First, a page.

In The Zoo, Children Are Brought Face To Face With An Orang-Utang is a Capricorn ruled at 16° Virgo and it portrays “a direct confrontation with the wild power of primordial nature within oneself.” I think this is someting Capricorn’s understand best. Look, their symbol is a goat, Baal, the beast, ultimately in the Judeo-Christian line of belief. The scapegoat concept comes from isolating the sin (within) and casting it out, on the back of that beast of spiritual burden. Mel Gibson, Richard Nixon, Jim Bakker, Phil Spector (the list goes on and on) are all Capricorns who rose quite high in their (mountain ascent) and went a tumbling down, Jack, breaking their crowns. It’s a cautionary tale about being well anchored if you’re going to wear some golden corona.

In this symbol innocence (children) confront their primordial savage beast. This is the Capricorn dialectic. J.D. Salinger built a thematic career on jaded male characters who couldn’t justify the beastly realities of the world with the inherent innocence of a child. It drove Seymour Glass to suicide and Holden Caulfield to a brand of madness, because he couldn’t catch all those innocents before they fell. Just as we can’t stop the school children in this oracle from recognizing themselves in the orang-utang. We are witnessing education, which, as Miss Jean Brodie was won’t to express is a “leading out” into the world of transcendent activity, not a “putting in.” All inner primal energies need to be objectively faced. Funny that in certain occult traditions, apes are seen as evolutionary “throwbacks”, beings who were once divinely human but slipped back into a savage state. In our book Sextrology we speak of Capricorn man as a “throwback” to a former time, being ruled by Saturn, the planetary namesake of the golden-age god who was deposed, uncrowned.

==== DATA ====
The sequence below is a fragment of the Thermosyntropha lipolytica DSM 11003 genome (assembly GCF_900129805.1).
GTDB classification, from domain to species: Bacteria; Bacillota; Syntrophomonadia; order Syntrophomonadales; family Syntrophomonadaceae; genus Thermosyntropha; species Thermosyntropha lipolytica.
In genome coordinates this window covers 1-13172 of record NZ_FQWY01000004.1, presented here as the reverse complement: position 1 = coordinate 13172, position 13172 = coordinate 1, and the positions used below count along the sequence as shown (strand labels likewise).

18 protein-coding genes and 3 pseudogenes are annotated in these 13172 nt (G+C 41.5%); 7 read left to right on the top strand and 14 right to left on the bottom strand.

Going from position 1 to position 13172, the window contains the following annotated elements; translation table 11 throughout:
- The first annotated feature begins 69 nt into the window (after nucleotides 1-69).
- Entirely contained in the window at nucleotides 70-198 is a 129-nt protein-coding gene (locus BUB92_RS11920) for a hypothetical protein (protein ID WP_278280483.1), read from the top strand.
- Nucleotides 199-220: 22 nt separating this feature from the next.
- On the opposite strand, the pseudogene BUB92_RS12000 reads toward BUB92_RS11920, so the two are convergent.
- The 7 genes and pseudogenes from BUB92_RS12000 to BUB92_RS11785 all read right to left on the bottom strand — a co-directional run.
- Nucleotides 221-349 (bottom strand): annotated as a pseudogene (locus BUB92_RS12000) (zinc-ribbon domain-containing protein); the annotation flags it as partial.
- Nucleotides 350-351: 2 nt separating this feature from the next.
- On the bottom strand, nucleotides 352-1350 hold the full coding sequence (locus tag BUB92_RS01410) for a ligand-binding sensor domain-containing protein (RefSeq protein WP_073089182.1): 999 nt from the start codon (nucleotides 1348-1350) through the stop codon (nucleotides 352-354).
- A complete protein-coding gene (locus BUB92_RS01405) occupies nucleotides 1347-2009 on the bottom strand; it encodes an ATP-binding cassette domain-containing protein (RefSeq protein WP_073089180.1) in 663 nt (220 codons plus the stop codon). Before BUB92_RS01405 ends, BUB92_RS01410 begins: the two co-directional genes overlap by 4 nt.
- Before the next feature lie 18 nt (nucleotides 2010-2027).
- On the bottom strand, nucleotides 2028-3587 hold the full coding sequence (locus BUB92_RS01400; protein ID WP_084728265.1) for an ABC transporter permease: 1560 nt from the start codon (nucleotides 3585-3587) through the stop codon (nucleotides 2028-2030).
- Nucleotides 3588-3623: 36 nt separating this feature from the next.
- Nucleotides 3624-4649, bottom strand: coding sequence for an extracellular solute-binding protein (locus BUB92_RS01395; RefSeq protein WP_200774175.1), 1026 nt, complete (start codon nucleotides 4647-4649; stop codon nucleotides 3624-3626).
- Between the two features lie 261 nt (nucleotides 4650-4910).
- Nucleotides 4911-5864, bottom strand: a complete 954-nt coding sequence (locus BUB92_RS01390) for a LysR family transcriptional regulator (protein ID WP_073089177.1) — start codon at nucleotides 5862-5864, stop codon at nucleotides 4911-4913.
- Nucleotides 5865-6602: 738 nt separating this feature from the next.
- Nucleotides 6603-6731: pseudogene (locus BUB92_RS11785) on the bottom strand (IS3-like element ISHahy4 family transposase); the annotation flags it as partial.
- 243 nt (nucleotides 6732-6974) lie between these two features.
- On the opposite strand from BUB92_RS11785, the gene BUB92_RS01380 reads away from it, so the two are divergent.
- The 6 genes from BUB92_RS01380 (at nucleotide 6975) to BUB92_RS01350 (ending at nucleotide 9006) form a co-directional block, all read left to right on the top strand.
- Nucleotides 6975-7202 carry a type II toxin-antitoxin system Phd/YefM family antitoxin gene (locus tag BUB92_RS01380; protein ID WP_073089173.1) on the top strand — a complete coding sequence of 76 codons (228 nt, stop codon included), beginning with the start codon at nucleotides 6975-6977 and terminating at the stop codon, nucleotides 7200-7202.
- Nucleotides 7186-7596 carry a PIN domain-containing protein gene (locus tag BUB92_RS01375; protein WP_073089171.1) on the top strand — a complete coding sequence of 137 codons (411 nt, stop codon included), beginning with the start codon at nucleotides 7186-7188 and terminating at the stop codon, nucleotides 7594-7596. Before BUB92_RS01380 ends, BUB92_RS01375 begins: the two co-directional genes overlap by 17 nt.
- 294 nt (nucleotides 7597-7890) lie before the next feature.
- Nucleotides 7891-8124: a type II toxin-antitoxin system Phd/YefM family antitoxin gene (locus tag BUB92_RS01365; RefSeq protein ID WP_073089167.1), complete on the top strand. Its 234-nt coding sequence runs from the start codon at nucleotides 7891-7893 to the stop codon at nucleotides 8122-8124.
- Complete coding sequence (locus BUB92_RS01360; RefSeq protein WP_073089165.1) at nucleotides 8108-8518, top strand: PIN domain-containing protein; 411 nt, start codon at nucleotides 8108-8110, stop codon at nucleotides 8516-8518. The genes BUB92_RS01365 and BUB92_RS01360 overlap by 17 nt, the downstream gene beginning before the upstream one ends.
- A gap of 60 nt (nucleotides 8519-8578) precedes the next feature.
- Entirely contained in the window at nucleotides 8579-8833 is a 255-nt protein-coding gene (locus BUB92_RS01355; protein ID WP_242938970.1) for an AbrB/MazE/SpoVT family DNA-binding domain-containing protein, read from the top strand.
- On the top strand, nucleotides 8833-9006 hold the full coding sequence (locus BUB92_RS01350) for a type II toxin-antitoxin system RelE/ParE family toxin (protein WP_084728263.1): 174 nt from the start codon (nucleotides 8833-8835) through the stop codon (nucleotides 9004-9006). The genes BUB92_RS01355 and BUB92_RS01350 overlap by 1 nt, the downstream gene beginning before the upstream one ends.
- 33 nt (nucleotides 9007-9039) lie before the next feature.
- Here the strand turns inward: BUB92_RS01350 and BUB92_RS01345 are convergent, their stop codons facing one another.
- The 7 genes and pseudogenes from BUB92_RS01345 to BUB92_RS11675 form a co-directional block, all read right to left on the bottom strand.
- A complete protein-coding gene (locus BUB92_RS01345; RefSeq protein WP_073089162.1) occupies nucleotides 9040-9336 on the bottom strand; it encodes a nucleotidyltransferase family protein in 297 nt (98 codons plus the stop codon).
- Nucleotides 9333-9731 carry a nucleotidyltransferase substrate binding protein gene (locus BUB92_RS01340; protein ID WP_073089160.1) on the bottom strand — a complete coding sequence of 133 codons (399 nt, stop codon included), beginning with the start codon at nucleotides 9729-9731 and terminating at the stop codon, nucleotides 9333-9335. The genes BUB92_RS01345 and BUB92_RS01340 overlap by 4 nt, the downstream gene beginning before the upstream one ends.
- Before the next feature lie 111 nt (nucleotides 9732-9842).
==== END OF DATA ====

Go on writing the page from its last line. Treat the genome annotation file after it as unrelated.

And so we return to original sin—modern school children, being future orientated, being confronted with an incarnation of that cautionary tale—the degeneration of vitalistic power that was once available to wee (who aren’t really) mere mortals. As we rise our chances of falling harder become greater. We know that adage since childhood. Capricorn is the energy of ascent—whether it be Moses or Martin Luther King we are drawn to the mountain, a symbol of pinacle spiritual height available to flesh-and-blood humans. Saturn/Cronus’s mate is Ops/Rhea. While Saturn has fallen, she retains her power, stationed at the top of Mt. Idea, wearing her turretted crown. As we ascend we must face those beasts of the pit—it’s how Gandalf goes from Grey to White, just like Moses’ hair. We must, in a sense, release the beast and confront it. Jesus has that little meeting with the devil before he goes on to fulfill his divine destiny. We all do. Everyday, folks, everyday. It’s just something of which the Capricorn of our species know a little bit more about. They are in constant confrontation and ascent thereby.

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